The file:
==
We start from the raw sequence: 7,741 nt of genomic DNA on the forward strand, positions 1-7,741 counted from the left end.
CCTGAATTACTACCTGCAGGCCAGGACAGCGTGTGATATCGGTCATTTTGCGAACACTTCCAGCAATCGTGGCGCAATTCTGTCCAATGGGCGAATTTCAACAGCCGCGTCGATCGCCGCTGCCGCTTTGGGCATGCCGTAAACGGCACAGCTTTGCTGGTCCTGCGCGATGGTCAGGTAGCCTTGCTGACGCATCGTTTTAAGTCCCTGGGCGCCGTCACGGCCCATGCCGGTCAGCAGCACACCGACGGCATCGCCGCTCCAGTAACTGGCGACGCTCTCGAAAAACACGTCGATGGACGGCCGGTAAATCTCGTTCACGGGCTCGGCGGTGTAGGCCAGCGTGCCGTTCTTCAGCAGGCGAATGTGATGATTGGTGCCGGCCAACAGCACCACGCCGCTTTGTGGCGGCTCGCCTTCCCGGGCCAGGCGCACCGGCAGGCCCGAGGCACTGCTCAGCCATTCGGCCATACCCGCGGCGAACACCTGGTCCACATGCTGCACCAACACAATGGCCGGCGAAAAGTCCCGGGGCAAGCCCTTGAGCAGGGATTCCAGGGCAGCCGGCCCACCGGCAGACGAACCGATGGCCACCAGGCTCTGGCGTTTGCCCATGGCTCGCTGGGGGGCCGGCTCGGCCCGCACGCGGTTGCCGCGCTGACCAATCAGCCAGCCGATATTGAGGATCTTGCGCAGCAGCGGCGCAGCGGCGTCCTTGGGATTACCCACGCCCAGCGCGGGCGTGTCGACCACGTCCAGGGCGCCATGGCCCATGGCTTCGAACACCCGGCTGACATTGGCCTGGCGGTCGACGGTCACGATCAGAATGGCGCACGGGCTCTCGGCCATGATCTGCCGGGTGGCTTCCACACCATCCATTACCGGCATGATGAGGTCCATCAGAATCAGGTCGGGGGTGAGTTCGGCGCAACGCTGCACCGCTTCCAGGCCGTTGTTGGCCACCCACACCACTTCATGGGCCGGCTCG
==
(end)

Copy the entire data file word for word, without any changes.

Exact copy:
We start from the raw sequence: 7,741 nt of genomic DNA on the forward strand, positions 1-7,741 counted from the left end.
CCTGAATTACTACCTGCAGGCCAGGACAGCGTGTGATATCGGTCATTTTGCGAACACTTCCAGCAATCGTGGCGCAATTCTGTCCAATGGGCGAATTTCAACAGCCGCGTCGATCGCCGCTGCCGCTTTGGGCATGCCGTAAACGGCACAGCTTTGCTGGTCCTGCGCGATGGTCAGGTAGCCTTGCTGACGCATCGTTTTAAGTCCCTGGGCGCCGTCACGGCCCATGCCGGTCAGCAGCACACCGACGGCATCGCCGCTCCAGTAACTGGCGACGCTCTCGAAAAACACGTCGATGGACGGCCGGTAAATCTCGTTCACGGGCTCGGCGGTGTAGGCCAGCGTGCCGTTCTTCAGCAGGCGAATGTGATGATTGGTGCCGGCCAACAGCACCACGCCGCTTTGTGGCGGCTCGCCTTCCCGGGCCAGGCGCACCGGCAGGCCCGAGGCACTGCTCAGCCATTCGGCCATACCCGCGGCGAACACCTGGTCCACATGCTGCACCAACACAATGGCCGGCGAAAAGTCCCGGGGCAAGCCCTTGAGCAGGGATTCCAGGGCAGCCGGCCCACCGGCAGACGAACCGATGGCCACCAGGCTCTGGCGTTTGCCCATGGCTCGCTGGGGGGCCGGCTCGGCCCGCACGCGGTTGCCGCGCTGACCAATCAGCCAGCCGATATTGAGGATCTTGCGCAGCAGCGGCGCAGCGGCGTCCTTGGGATTACCCACGCCCAGCGCGGGCGTGTCGACCACGTCCAGGGCGCCATGGCCCATGGCTTCGAACACCCGGCTGACATTGGCCTGGCGGTCGACGGTCACGATCAGAATGGCGCACGGGCTCTCGGCCATGATCTGCCGGGTGGCTTCCACACCATCCATTACCGGCATGATGAGGTCCATCAGAATCAGGTCGGGGGTGAGTTCGGCGCAACGCTGCACCGCTTCCAGGCCGTTGTTGGCCACCCACACCACTTCATGGGCCGGCTCG